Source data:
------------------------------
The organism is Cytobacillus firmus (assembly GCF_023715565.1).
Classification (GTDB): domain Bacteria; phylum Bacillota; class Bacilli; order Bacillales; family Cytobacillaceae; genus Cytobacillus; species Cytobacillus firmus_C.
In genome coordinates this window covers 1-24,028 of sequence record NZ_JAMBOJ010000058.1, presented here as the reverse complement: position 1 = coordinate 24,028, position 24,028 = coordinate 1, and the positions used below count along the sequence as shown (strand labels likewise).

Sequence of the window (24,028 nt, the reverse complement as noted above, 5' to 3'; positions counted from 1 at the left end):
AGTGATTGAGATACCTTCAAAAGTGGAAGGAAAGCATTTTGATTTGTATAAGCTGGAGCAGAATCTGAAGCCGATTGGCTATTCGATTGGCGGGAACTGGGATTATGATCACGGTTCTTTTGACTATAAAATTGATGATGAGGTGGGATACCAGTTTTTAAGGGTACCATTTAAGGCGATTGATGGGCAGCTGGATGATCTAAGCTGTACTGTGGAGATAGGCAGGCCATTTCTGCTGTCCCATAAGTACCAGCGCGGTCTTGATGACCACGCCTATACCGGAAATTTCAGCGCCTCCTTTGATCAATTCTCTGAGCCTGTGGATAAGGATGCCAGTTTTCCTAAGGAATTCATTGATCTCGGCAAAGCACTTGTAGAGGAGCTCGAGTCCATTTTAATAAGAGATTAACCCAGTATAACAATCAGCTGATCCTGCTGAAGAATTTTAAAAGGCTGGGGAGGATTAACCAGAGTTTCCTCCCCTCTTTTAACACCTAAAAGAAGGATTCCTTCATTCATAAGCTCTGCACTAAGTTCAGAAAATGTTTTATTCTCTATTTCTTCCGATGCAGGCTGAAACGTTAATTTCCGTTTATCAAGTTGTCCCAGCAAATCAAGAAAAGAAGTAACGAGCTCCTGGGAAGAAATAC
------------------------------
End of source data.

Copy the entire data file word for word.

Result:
The organism is Cytobacillus firmus (assembly GCF_023715565.1).
Classification (GTDB): domain Bacteria; phylum Bacillota; class Bacilli; order Bacillales; family Cytobacillaceae; genus Cytobacillus; species Cytobacillus firmus_C.
In genome coordinates this window covers 1-24,028 of sequence record NZ_JAMBOJ010000058.1, presented here as the reverse complement: position 1 = coordinate 24,028, position 24,028 = coordinate 1, and the positions used below count along the sequence as shown (strand labels likewise).

Sequence of the window (24,028 nt, the reverse complement as noted above, 5' to 3'; positions counted from 1 at the left end):
AGTGATTGAGATACCTTCAAAAGTGGAAGGAAAGCATTTTGATTTGTATAAGCTGGAGCAGAATCTGAAGCCGATTGGCTATTCGATTGGCGGGAACTGGGATTATGATCACGGTTCTTTTGACTATAAAATTGATGATGAGGTGGGATACCAGTTTTTAAGGGTACCATTTAAGGCGATTGATGGGCAGCTGGATGATCTAAGCTGTACTGTGGAGATAGGCAGGCCATTTCTGCTGTCCCATAAGTACCAGCGCGGTCTTGATGACCACGCCTATACCGGAAATTTCAGCGCCTCCTTTGATCAATTCTCTGAGCCTGTGGATAAGGATGCCAGTTTTCCTAAGGAATTCATTGATCTCGGCAAAGCACTTGTAGAGGAGCTCGAGTCCATTTTAATAAGAGATTAACCCAGTATAACAATCAGCTGATCCTGCTGAAGAATTTTAAAAGGCTGGGGAGGATTAACCAGAGTTTCCTCCCCTCTTTTAACACCTAAAAGAAGGATTCCTTCATTCATAAGCTCTGCACTAAGTTCAGAAAATGTTTTATTCTCTATTTCTTCCGATGCAGGCTGAAACGTTAATTTCCGTTTATCAAGTTGTCCCAGCAAATCAAGAAAAGAAGTAACGAGCTCCTGGGAAGAAATAC